The backstory: In early fall, I realized I was bored. I was spending an inordinate amount of time watching TV, and I felt the need to do something a little more productive with my free time. Throughout grade school and college, I spent most of my extracurricular life as a musician, but my work schedule doesn't really allow me the chance to play my clarinet or sing in the same way that I used to. I always enjoy reading, but as an editor, I read all day for work and sometimes I just need to turn off my mind. I also went through phases of being a gym rat (which is difficult to do when you get home from work at 8 pm) and researching my ancestry (you can only get so far when everyone in your family has last names like Murphy and Petersen), but those activities ended up dying out, too. I kept my eyes peeled for something new to take on, but nothing really sparked my interest.
Now, a friend of mine from high school, Lindsay, started a blog a while back that details her adventures in sewing, knitting, and embroidery. I always admired her dedication to her hobbies and enjoyed reading about them, but I never figured I'd be able to do that sort of thing myself. For starters, I'm not what you would call "domestic." I only know how to cook a handful of basic meals, loathe doing laundry, and really only clean when people are coming over. I'm also an impatient person by nature, so the thought of making a quilt or knitting a scarf seemed way too daunting. Despite my efforts to remain open-minded, I found it hard not to associate these hobbies with old biddies and the Amish. Lindsay always seemed to make really cool, useful things, but I just figured that was more her own style shining through. I doubted I would have the ingenuity or skill set to create the same kinds of things myself.
Then one day, Lindsay posted pictures of some awesome-looking tea towels she had embroidered with a link to the pattern. I clicked through to Sublime Stitching and discovered a whole world of modern craftiness - embroidery patterns with themes such as flappers, pirates, and sexy librarians. I was in love. After some more searching, I found several other contemporary-minded stitchers who were making some pretty fabulous things - Polka & Bloom, Comfort Stitching, and Badbird, to name a few. I had no idea that there were so many crafty people around who had a design sense similar to my own.
So, I decided to give embroidery the old college try. I actually learned some embroidery basics as a kid, thanks to a constructivism-oriented 4th-grade teacher and some patient lessons from my best friend's mom. My own mother taught me how to hand-sew when I was very young, so I had an arsenal of basic stitches to work with. However, it had been years since I actually did anything with this knowledge, so for all intents and purposes, I was starting over.
Embroidery seemed like a good choice for a hobby, though. The supplies were relatively inexpensive, so if it didn't pan out, at least I wouldn't have spent too much on it. (This would go on to change in subsequent months!) I made a trip to the craft store to buy some basics, and I ordered a few patterns from Sublime Stitching. I ended up getting impatient for the patterns to arrive (surprise!) and perused the web for some free patterns. I found these cute Halloween bunnies. I slid the printout under a tea towel I had purchased for this very endeavor, traced the pattern onto the towel with a pencil (I didn't have anything as fancy as a transfer pen at that point), and began stitching away. Two days later, I ended up with my very first embroidered tea towel:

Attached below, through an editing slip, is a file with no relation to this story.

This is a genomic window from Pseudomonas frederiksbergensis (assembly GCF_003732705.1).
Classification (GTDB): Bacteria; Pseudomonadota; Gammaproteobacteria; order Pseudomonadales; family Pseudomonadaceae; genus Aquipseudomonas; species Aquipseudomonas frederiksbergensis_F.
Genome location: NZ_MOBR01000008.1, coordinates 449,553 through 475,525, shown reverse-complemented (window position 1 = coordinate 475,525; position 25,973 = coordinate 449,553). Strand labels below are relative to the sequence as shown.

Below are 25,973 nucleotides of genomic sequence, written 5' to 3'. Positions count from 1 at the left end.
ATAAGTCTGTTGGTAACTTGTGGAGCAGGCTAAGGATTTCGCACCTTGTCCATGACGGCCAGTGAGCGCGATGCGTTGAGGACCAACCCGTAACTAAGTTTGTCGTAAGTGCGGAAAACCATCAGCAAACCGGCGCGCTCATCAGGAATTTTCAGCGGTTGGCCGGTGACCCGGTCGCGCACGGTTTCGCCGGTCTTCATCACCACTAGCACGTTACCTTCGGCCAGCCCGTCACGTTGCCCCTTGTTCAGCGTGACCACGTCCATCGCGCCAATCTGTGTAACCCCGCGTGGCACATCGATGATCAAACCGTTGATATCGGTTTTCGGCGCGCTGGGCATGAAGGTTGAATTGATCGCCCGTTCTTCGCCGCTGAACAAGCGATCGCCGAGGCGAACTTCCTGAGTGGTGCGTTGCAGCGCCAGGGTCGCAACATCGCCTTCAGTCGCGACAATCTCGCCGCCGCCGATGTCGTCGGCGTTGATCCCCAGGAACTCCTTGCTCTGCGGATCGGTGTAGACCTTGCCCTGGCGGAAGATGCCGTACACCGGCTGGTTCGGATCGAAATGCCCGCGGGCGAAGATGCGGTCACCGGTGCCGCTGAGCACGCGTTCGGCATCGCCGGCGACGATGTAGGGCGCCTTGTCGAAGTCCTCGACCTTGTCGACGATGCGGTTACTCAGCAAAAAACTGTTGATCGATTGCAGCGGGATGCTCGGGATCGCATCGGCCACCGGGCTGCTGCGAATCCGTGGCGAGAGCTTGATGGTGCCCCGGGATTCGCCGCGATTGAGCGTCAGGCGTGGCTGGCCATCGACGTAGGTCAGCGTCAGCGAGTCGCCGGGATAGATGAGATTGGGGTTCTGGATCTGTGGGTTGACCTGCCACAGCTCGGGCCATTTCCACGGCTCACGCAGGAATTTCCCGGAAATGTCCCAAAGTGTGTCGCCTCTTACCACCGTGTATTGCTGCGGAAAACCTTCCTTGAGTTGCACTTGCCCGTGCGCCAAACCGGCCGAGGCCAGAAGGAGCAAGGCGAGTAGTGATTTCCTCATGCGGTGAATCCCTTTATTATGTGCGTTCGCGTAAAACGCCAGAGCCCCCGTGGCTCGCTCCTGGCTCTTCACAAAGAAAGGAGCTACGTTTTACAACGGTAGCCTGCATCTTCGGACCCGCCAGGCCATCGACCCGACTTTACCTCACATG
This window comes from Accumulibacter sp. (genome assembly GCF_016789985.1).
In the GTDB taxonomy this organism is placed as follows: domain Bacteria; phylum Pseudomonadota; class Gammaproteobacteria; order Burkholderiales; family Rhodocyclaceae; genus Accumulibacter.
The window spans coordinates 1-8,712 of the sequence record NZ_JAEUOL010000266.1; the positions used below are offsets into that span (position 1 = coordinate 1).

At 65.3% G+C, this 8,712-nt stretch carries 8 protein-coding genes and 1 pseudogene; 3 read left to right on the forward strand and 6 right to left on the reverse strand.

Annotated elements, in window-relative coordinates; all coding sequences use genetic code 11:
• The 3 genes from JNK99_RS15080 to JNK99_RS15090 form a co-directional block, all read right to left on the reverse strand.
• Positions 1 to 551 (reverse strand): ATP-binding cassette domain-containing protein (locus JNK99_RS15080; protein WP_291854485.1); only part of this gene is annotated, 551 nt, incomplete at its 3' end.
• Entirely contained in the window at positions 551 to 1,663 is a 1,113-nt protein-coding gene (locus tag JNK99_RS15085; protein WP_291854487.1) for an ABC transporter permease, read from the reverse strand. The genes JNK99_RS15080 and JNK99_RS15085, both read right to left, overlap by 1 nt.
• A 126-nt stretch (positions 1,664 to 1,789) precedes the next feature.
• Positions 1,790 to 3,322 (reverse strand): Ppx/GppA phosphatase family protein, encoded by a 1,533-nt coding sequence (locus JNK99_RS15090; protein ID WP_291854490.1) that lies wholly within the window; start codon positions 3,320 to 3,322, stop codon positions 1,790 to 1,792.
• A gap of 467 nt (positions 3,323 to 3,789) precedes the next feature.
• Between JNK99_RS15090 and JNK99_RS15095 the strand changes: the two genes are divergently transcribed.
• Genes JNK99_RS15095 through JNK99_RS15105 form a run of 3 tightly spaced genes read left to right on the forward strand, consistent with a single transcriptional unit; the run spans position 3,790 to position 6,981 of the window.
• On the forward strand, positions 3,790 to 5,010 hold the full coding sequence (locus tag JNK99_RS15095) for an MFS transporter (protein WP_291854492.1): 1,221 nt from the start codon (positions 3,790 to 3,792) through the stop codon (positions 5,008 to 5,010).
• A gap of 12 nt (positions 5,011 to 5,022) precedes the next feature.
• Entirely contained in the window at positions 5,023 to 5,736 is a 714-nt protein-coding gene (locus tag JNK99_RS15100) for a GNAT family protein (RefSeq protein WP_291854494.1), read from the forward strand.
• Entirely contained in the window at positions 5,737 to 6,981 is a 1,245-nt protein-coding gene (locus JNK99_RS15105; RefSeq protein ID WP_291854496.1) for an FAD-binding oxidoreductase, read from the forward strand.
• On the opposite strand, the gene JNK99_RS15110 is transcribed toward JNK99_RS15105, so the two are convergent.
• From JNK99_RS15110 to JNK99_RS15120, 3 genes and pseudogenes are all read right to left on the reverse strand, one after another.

I was hooked. I could embroider while watching TV, and I found that it really helped me unwind when I got home from work. It was also great to have a hobby that had tangible results. I could actually make things that would be both pretty and useful. I kept finding all of these patterns I wanted to stitch and ideas for new ones wouldn't stop swirling around in my head.
I picked up a couple of books, Embroidered Effects by Jenny Hart (the founder of Sublime Stitching) and Doodle Stitching: The Motif Collection by Aimee Ray, to help me out with some embroidery basics, such as selecting embroidery-appropriate fabrics and practicing different kinds of stitches. (I really recommend both of those books for anyone looking to get started with embroidery! Jenny's book comes with a bunch of fun pattern transfers, and Aimee's comes with a disc of all of her patterns so you can arrange them and print them out on your own.) I was off to an awesome start, which would soon spiral out of control with an impulsive purchase of a sewing machine and a new-found obsession with fabric patterns. But I'll save that story for next time. :)
I'm not sure what this blog will turn into - how often I'll update it, what kinds of things will be on it, or even how long I'll stick with it. But there you have it. My first post. Thanks for reading!